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Outliers and Modified Boxplots
Central Tendency, Variation, and Distributions
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of 90 possible points

# Outliers and Modified Boxplots Author: Katherine Williams
##### Description:

Calculate the value of an outlier by using the 1.5XIQR rule.

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Tutorial

## Video Transcription

This tutorial talks about modified box-and-whisker plots. A modified box-and-whisker plot is one where the whiskers only extend to the highest and lowest nonoutlier value. Outliers represented with dots here. So here we have our lowest nonoutlier value being marked with the whisker with the line here.

And the outlier is represented by this blue dot. Group two also has an outlier. They have an outlier on the upper end. So their outlier is marked with this blue dot. And then, this line here is no longer indicating the true maximum, but rather the highest nonoutlier value.

Now, here, when we define outliers, as a reminder, outliers are data values that are significantly higher or lower than a majority of the values. And again, it's not just an extreme value. You could have values that are very large or very small that become an outlier when there's a gap between that extreme value in the bulk the rest of the values. And the way we decide whether or not we have an outlier is with the 1.5 times IQR rule. And as a quick reminder, IQR since interquartile range.

So if a data point is more than 1.5 times the IQR away from the first or third quartile, then it's an outlier. So this rule here helps us to mathematically determine whether or not a data value is significantly higher or lower than the majority of the values or it's nonsignificant and it's not an outlier.

Let's walk through an example. In this example here, we are looking at the heights in inches of third graders. So in order to determine whether or not I have an outlier, I need to know the third and first quartile, in order determine the interquartile range. And using the 5-number summary kind of helps to keep me organized.

So first, we need to find the median. And I'm going to switch to a darker color. I like to use dots, instead of actually crossing off, so that I can still see the numbers. And my numbers are already in order, which is good. So I can just start right away by crossing off my values to find my middle number.

And as we can see, in this example here, we end up with a median of 39. And just to double check, I have 1, 2, 3, 4, 5 values below and 1, 2, 3, 4, 5 values above. I don't actually need to know that. I just needed to find it so that I can find my first and third quartile.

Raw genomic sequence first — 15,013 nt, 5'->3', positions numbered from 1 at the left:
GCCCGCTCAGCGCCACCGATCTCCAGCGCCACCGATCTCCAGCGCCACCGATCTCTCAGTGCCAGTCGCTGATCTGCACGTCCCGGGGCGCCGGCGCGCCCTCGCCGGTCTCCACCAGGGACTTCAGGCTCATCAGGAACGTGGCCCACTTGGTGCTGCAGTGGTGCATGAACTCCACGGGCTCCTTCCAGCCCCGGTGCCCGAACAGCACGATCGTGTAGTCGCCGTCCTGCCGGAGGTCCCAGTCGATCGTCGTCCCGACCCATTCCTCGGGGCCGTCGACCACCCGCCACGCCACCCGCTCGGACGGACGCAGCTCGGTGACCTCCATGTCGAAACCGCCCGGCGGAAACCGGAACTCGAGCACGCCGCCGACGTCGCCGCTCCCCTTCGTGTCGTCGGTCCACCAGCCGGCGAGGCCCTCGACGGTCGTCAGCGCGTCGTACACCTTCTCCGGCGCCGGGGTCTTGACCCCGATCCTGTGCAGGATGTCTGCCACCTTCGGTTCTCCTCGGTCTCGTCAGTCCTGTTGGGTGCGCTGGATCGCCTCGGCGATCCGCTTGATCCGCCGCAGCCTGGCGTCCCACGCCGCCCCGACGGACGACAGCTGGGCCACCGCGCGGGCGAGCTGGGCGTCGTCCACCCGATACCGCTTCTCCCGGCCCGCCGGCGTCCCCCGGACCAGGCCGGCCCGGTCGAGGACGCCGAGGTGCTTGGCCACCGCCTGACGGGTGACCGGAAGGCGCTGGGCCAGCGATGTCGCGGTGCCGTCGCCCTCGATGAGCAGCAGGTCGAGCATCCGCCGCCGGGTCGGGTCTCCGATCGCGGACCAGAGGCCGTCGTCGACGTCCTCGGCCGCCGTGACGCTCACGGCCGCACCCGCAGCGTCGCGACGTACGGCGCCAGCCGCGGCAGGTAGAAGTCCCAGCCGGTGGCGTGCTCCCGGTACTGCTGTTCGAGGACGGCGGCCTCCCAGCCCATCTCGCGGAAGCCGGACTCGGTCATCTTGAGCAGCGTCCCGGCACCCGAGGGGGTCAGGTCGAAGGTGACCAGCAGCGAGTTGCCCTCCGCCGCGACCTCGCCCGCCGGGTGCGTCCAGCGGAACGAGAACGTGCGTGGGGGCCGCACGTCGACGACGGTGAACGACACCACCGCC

So for my first quartile, I'm going to cross off the values from the minimum up to the maximum. And I find out that my first quartile is 37. Now, I'm going to do the same thing in order to find my third quartile. I'm going to cross off from the median up to the maximum to find the middle value here. And in this case, we find out that it's 41. So 41 is our third quartile.

Now, once I have the first and third quartile, I'm going to be calculating the interquartile range. So my interquartile range, my IQR is the same as Q3 minus Q1. So in this case, it's the same as 41 minus 37. And 41 minus 37 is 4. So the IQR for this example is 4.

Now, our rule for finding outliers is I take 1.5 and multiply it by the IQR. And that gets me a value of 6. So if a number is 6 lower than the first quartile or 6 higher than the third quartile, then it's an outlier. So I'm going to take the 37 and subtract 6. And I get 31. And we're going to take the 41 and add 6. And we get 47.

So now, I'm looking through my data values to determine whether or not I have anything less than 31 or more than 47. So I look and my lowest number is 34. So I'm OK there. And my highest number is 51. Now, 51 is above 47. So this is going to be an outlier.

Now, 42 is my next value. So that is underneath 47. So that's OK. You can definitely have more than one outlier in a particular data set. Once we know what our outliers are, we can make a modified box-and-whisker plot. So we're going to do that now. And we already found out the 5-number summary. Our minimum is 34, our first quartile is 37, the median's 39, the third quartile is 41.

Now, the maximum was 51, but that's an outlier. So now, we're going to draw the line where the next highest nonoutlier value is. So that's 42. So while it's not the maximum for the whole data set, that's still the 51. It is the highest nonoutlier value. So we're going to make the same marks that we do in a traditional box plot.

And then, here, we're going to have a bar at 42 to indicate the highest non outlier value. And we're going to put a dot at 51, to indicate our outlier. We're going to connect first and third quartile to make the box. The minimum connects to the first quartile with a line.

The third quartile and maximum connect with a line. So this is our modified box plot. We're showing that we have an outlier out here at 51. And then, the remainder of our data here is indicated in the box. So this has been the tutorial on creating a modified box plot.

Terms to Know
1.5xIQR Rule

If a point is larger than Q3 + 1.5xIQR, or smaller than Q1 - 1.5xIQR, then it is an outlier.

Modified Boxplot

A graphical display showing a modified version of the five number summary. If a distribution has outliers, then the "whiskers" only extend to the highest and lowest points that are not outliers.

Outlier

A point that is so large or small as to be unusual, given the rest of the data points.

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